Commissioned Research

In addition to research funded as a result of applications made to the NZERF Board, the Foundation has supported commissioned research in areas specifically identified by the Foundation as being essential for the successful development of the New Zealand equine industry. The outcome of industry surveys conducted by the NZERF (e.g. the 2009/2010 IER survey) contributes to identifying these research requirements.  We have funded four such pieces of commissioned research but recently limited funds have meant we have not been able to afford these bigger, more expensive but very worthwhile projects.
 
The commissioned research projects funded between 1997 and 2004 were:
 

An investigation into the health and performance in thoroughbred horses training and racing in New Zealand – Dr Nigel Perkins - Massey University. This was an excellent study from which a number of research papers were published. It is hoped that further work will follow to better understand the causes of thoroughbred wastage in NZ, especially as there has been real concern about the number of horses available to race.  The initiative of the NZERF to use the Australian Racing Incident Database (ARID) system to record raceday injuries means we will begin accumulating data to study. Report available here:
 
An economic analysis of the equine industries in New Zealand – Professor Rukmani Gounder – Massey University. This study, supported by the Pye Foundation, proved invaluable to the NZRB’s analysis of the economic impact of the Equine Industry on NZ’s GDP. Report available here:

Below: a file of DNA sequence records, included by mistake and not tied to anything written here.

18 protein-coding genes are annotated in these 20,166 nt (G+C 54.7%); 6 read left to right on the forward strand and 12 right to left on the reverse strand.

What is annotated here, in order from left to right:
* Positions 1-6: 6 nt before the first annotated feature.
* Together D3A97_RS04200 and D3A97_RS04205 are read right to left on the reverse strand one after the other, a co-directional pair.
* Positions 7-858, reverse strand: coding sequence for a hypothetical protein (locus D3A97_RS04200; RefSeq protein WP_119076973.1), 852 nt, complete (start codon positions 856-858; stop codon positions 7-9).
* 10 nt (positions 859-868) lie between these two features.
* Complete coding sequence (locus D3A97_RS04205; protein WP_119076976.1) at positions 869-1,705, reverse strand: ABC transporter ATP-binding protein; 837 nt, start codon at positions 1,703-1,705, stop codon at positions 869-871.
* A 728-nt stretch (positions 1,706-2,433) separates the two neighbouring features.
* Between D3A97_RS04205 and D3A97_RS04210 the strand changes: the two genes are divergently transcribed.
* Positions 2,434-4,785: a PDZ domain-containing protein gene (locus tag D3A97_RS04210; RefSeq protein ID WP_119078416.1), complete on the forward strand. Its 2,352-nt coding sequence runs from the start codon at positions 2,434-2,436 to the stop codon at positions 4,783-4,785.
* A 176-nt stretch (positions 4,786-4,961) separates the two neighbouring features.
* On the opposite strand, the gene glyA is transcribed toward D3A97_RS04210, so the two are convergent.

Prevalence of gastric ulceration in thoroughbred and standardbred racehorses in New Zealand – Drs Tony Mogg and Janene Kingston – Massey University. As part of the funding of this study, the NZERF purchased for Massey University the first gastroscope in NZ, resulting in the ability to accurately determine the incidence of ulcers in NZ horses. Report available here:
 
Seasonality of helminth infections in horses at pasture under NZ (Manawatu) conditions – Dr Ian Scott – Massey University. This critical work has just been completed and has increased our understanding of which species of worms we have in NZ, and how frequently animals are re-infected when grazed on the same pastures. Final report issued October, 2011 available here: